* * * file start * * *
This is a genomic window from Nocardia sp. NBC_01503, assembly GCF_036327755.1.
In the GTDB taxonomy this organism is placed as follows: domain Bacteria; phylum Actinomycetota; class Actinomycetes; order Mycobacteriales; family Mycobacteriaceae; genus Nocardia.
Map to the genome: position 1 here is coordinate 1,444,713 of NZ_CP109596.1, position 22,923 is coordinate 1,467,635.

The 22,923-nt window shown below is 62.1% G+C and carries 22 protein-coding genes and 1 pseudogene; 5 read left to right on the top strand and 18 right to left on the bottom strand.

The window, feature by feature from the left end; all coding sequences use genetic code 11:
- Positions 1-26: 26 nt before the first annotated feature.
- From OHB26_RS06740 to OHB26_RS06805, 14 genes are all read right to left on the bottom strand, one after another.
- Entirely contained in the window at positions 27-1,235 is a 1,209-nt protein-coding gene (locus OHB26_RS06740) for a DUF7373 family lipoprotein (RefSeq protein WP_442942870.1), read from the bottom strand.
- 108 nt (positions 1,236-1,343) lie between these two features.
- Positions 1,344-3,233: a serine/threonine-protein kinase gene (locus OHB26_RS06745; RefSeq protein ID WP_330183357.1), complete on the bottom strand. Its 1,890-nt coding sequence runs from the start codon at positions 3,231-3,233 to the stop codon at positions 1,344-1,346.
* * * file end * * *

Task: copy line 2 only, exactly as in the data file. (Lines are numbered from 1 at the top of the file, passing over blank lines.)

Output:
In the GTDB taxonomy this organism is placed as follows: domain Bacteria; phylum Actinomycetota; class Actinomycetes; order Mycobacteriales; family Mycobacteriaceae; genus Nocardia.